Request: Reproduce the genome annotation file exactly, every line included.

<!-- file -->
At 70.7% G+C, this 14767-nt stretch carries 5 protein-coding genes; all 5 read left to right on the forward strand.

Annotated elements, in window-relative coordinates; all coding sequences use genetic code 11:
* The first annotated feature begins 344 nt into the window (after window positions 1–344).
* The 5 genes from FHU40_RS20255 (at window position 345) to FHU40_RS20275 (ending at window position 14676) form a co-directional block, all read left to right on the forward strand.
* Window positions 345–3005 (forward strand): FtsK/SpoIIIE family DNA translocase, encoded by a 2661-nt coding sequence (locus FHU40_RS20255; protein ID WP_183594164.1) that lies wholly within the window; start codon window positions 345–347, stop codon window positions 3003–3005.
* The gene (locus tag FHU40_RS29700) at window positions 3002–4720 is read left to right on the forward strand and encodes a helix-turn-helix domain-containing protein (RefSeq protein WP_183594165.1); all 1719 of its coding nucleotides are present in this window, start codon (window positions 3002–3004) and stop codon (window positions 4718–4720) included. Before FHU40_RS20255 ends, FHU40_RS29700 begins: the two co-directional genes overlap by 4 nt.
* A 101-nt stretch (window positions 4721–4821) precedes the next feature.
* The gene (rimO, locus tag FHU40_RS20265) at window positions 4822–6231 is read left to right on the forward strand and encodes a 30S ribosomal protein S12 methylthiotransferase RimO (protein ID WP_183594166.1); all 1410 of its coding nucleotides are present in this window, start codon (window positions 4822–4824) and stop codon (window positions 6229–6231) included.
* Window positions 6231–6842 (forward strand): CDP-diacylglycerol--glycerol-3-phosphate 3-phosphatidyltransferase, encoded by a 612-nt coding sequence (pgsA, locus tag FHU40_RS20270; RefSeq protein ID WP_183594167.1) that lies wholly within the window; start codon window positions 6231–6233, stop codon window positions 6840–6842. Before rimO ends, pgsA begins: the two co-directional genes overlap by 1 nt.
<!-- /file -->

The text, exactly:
At 70.7% G+C, this 14767-nt stretch carries 5 protein-coding genes; all 5 read left to right on the forward strand.

Annotated elements, in window-relative coordinates; all coding sequences use genetic code 11:
* The first annotated feature begins 344 nt into the window (after window positions 1–344).
* The 5 genes from FHU40_RS20255 (at window position 345) to FHU40_RS20275 (ending at window position 14676) form a co-directional block, all read left to right on the forward strand.
* Window positions 345–3005 (forward strand): FtsK/SpoIIIE family DNA translocase, encoded by a 2661-nt coding sequence (locus FHU40_RS20255; protein ID WP_183594164.1) that lies wholly within the window; start codon window positions 345–347, stop codon window positions 3003–3005.
* The gene (locus tag FHU40_RS29700) at window positions 3002–4720 is read left to right on the forward strand and encodes a helix-turn-helix domain-containing protein (RefSeq protein WP_183594165.1); all 1719 of its coding nucleotides are present in this window, start codon (window positions 3002–3004) and stop codon (window positions 4718–4720) included. Before FHU40_RS20255 ends, FHU40_RS29700 begins: the two co-directional genes overlap by 4 nt.
* A 101-nt stretch (window positions 4721–4821) precedes the next feature.
* The gene (rimO, locus tag FHU40_RS20265) at window positions 4822–6231 is read left to right on the forward strand and encodes a 30S ribosomal protein S12 methylthiotransferase RimO (protein ID WP_183594166.1); all 1410 of its coding nucleotides are present in this window, start codon (window positions 4822–4824) and stop codon (window positions 6229–6231) included.
* Window positions 6231–6842 (forward strand): CDP-diacylglycerol--glycerol-3-phosphate 3-phosphatidyltransferase, encoded by a 612-nt coding sequence (pgsA, locus tag FHU40_RS20270; RefSeq protein ID WP_183594167.1) that lies wholly within the window; start codon window positions 6231–6233, stop codon window positions 6840–6842. Before rimO ends, pgsA begins: the two co-directional genes overlap by 1 nt.